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Mackattack:
Hello,

So here's the deal, I need to drive 6 wheels (12.8" tall each, bot foot print about 3' x 4'), bot weighing 300 pounds, at 10 miles per hour over grass/mud/snow and occasionally up a 45 degree incline. I calculate 378Lb-in torque each motor at 232 rpm!!!!!!!! This sounds high. Not due to the math, just more than I expected. This thing needs to be RC controlled too (and then FPV).

Really, 378in-lbs? per wheel?

I'd like to have brushless motors and drives with gearheads (inline style). So any advice for inline planetary motors and gearheads would be appreciated. And, any advice for motor controls (that could be Arduino'd and/or RC controlled to would be fantastic.

Jim

jwatte:
Yes. the math works out that way.
Radius of the wheels is 6.4 inches.
Weight per wheel is 75 pounds.
75*6.4 = 480 pound-inches, or 40 foot-pounds. But, as you will only climb a 45 degree hill, 378 pound-inches may allow you to just barely crawl up that -- certainly not at 10 mph.
Now, to have some room to actually move upwards, while overcoming friction, and also assuming you slip on at least one wheel, you'd want more than that. I'd go for 50 foot-pounds per motor to have at least some margin.

Good sources for these kinds of motors may be golf carts, for example.

Can't really recommend a motor driver until you know the voltage and current draw of the motor. You should specify the peak voltage and current of your controller to be at 2x the battery voltage and stall current of your motor, to make sure that you will never exceed it. A motor may draw 2x rated current while reversing direction, and inductive kickback can be estimated at voltage, plus the drive voltage, so 2x voltage total.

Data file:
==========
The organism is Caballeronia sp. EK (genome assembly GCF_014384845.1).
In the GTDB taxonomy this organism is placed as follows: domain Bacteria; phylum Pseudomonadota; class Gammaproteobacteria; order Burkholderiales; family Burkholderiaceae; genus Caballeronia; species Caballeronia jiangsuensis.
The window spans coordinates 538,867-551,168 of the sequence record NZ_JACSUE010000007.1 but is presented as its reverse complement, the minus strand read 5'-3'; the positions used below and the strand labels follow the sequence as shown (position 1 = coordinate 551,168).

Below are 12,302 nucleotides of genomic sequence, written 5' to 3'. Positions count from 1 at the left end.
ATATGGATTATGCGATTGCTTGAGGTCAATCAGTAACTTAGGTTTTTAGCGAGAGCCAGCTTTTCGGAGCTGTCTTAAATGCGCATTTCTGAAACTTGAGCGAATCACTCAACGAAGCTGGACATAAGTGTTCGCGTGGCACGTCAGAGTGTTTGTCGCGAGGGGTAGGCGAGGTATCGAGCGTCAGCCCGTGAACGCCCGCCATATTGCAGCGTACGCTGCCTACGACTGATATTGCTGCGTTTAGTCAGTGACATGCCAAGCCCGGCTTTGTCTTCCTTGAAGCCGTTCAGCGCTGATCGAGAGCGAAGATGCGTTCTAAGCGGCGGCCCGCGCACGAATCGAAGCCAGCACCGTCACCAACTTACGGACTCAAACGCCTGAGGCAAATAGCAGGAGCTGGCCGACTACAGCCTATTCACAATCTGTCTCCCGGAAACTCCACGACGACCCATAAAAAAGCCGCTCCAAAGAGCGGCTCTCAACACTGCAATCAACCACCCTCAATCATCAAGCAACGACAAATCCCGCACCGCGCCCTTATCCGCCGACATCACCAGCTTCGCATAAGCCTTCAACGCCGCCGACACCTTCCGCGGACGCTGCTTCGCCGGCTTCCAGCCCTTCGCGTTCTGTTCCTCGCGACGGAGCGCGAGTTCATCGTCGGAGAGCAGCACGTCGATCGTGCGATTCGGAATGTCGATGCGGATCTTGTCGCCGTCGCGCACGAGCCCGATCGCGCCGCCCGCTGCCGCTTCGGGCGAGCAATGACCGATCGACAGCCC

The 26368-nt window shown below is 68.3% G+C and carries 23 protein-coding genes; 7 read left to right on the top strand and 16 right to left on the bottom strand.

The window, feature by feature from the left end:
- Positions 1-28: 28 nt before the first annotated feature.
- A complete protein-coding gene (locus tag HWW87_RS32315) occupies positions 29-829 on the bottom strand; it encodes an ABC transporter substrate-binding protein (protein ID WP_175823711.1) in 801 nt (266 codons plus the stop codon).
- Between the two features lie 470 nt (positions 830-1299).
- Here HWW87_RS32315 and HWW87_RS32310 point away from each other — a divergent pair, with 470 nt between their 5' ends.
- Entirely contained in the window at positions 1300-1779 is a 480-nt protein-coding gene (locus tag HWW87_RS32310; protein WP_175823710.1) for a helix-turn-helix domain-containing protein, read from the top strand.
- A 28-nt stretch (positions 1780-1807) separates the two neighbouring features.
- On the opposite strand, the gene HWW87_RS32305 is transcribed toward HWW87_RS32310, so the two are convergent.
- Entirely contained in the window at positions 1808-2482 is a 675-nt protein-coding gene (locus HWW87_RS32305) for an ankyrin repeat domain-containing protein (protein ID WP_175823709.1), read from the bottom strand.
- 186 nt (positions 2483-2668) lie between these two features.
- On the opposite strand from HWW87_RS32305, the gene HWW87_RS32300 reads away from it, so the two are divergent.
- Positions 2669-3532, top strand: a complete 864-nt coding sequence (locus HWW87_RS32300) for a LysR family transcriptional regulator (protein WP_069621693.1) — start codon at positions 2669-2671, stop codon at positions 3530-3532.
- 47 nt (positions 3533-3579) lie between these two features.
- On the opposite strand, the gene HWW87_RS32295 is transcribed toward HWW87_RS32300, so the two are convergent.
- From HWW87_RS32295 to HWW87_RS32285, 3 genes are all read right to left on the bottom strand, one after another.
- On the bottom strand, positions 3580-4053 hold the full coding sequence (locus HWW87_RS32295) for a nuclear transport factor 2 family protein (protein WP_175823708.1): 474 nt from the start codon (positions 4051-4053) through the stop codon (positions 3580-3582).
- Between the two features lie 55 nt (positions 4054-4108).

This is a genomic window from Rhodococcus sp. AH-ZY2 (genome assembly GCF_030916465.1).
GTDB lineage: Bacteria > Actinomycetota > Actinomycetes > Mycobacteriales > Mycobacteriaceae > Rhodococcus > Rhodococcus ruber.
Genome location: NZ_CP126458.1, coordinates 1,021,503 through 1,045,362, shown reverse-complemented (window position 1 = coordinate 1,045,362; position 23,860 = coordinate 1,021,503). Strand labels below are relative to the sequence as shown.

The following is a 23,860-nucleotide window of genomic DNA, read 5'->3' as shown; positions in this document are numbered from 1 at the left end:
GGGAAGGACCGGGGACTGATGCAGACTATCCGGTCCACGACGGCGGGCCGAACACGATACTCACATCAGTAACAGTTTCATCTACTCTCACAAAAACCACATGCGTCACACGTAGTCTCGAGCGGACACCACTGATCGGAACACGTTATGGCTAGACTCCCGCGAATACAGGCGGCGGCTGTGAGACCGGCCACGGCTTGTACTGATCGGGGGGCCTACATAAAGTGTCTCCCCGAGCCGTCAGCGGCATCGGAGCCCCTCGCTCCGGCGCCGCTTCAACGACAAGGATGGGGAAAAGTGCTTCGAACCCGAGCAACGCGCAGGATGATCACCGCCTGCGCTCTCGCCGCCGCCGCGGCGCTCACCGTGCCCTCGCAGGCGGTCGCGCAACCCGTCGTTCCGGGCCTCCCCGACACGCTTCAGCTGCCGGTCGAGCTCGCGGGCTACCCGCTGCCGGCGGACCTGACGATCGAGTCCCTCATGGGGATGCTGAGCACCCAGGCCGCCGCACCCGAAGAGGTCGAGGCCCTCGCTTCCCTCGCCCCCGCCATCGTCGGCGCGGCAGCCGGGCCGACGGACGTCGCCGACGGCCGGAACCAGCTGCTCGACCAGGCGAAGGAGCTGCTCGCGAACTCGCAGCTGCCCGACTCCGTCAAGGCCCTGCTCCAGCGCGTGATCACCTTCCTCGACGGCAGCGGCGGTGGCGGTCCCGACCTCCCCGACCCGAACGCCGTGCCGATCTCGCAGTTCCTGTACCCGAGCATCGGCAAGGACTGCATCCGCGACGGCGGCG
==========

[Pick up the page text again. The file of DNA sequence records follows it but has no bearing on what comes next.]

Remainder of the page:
What kind of batteries are you looking at? And battery management system?

Mackattack:
Poop, I was hoping I was wrong...

OK, I'm off to search golf cart motors, or any other reco's like wheel chair motors maybe?

Duane Degn:
You were a little wrong.

The torque determines you maximum acceleration. As long as you can accelerate you should be able to reach your 10mph speed given enough time.

The 45 degree slope is the killer here. You need enough torque to overcome the force exerted by your robot's weight under the influence of gravity. This force is the weight of your robot times the sine of the slope of the incline.

The sine of 45 degrees is about 0.71, so you'll need your motors to provide 71% of the torque previously calculated.

480 lb*in * 0.71 = 340.8 lb*in

If your robot can take a the slopes with a running start, you could get by with less powerful motors. Using smaller wheels would also reduce the torque required at the cost of reduced speed.

The above calculations don't include friction and assume all six wheels will have good traction.

Do you really need to climb a 45 degree incline? That's awfully steep. You'd only need half the torque if you limited yourself to 20 degree inclines which is still steeper than most roads. Wheel chair ramps generally have less than a 5 degree slope.

jwatte:

--- Quote ---As long as you can accelerate you should be able to reach your 10mph speed given enough time.

--- End quote ---

Meanwhile, in reality, there are losses both in the system (motor, transmission, axles, wheels) and vehicle/conditions (road, air drag/wind, etc.)
Not to mention that components may wear, may not meet nominal specifications except under ideal conditions, etc. And you certainly don't want to run an electric motor at its stall current for any significant amount of time; you'll burn the motor out!

Specifying "exactly on the border" numerics is how cheap consumer junk stays cheap, and also keeps disappointing with its inability to actually achieve stated specifications. You need the margins for anything robust.